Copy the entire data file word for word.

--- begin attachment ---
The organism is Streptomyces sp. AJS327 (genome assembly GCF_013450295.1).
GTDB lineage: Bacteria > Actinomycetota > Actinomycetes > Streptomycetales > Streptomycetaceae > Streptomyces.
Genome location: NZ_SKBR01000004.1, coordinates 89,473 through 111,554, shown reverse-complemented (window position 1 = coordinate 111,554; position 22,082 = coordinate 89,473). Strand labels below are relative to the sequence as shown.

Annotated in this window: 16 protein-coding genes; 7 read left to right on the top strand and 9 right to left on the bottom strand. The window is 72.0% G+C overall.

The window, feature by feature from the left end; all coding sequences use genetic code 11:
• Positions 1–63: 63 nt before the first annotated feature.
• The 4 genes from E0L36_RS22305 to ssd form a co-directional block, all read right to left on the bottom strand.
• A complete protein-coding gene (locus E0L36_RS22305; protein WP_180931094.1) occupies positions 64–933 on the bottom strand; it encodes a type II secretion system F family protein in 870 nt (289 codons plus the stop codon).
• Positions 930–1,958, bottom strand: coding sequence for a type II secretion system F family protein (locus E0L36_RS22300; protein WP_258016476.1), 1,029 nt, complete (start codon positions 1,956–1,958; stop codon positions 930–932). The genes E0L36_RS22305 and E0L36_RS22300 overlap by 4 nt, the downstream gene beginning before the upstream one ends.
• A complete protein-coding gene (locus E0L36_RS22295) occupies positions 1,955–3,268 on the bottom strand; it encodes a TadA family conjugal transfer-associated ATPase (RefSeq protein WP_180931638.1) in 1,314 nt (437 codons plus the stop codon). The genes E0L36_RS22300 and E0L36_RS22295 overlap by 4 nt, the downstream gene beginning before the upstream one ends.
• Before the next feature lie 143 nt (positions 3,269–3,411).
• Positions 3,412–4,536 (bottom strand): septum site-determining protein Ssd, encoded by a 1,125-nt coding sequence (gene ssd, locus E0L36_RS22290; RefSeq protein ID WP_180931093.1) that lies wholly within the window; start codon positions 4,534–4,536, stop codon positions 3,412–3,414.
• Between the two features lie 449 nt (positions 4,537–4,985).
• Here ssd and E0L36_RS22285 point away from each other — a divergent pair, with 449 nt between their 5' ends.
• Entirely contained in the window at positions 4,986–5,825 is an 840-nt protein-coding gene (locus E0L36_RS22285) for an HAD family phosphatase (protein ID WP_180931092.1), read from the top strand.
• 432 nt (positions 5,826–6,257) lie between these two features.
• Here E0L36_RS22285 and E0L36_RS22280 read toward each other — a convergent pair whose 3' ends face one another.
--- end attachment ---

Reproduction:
The organism is Streptomyces sp. AJS327 (genome assembly GCF_013450295.1).
GTDB lineage: Bacteria > Actinomycetota > Actinomycetes > Streptomycetales > Streptomycetaceae > Streptomyces.
Genome location: NZ_SKBR01000004.1, coordinates 89,473 through 111,554, shown reverse-complemented (window position 1 = coordinate 111,554; position 22,082 = coordinate 89,473). Strand labels below are relative to the sequence as shown.

Annotated in this window: 16 protein-coding genes; 7 read left to right on the top strand and 9 right to left on the bottom strand. The window is 72.0% G+C overall.

The window, feature by feature from the left end; all coding sequences use genetic code 11:
• Positions 1–63: 63 nt before the first annotated feature.
• The 4 genes from E0L36_RS22305 to ssd form a co-directional block, all read right to left on the bottom strand.
• A complete protein-coding gene (locus E0L36_RS22305; protein WP_180931094.1) occupies positions 64–933 on the bottom strand; it encodes a type II secretion system F family protein in 870 nt (289 codons plus the stop codon).
• Positions 930–1,958, bottom strand: coding sequence for a type II secretion system F family protein (locus E0L36_RS22300; protein WP_258016476.1), 1,029 nt, complete (start codon positions 1,956–1,958; stop codon positions 930–932). The genes E0L36_RS22305 and E0L36_RS22300 overlap by 4 nt, the downstream gene beginning before the upstream one ends.
• A complete protein-coding gene (locus E0L36_RS22295) occupies positions 1,955–3,268 on the bottom strand; it encodes a TadA family conjugal transfer-associated ATPase (RefSeq protein WP_180931638.1) in 1,314 nt (437 codons plus the stop codon). The genes E0L36_RS22300 and E0L36_RS22295 overlap by 4 nt, the downstream gene beginning before the upstream one ends.
• Before the next feature lie 143 nt (positions 3,269–3,411).
• Positions 3,412–4,536 (bottom strand): septum site-determining protein Ssd, encoded by a 1,125-nt coding sequence (gene ssd, locus E0L36_RS22290; RefSeq protein ID WP_180931093.1) that lies wholly within the window; start codon positions 4,534–4,536, stop codon positions 3,412–3,414.
• Between the two features lie 449 nt (positions 4,537–4,985).
• Here ssd and E0L36_RS22285 point away from each other — a divergent pair, with 449 nt between their 5' ends.
• Entirely contained in the window at positions 4,986–5,825 is an 840-nt protein-coding gene (locus E0L36_RS22285) for an HAD family phosphatase (protein ID WP_180931092.1), read from the top strand.
• 432 nt (positions 5,826–6,257) lie between these two features.
• Here E0L36_RS22285 and E0L36_RS22280 read toward each other — a convergent pair whose 3' ends face one another.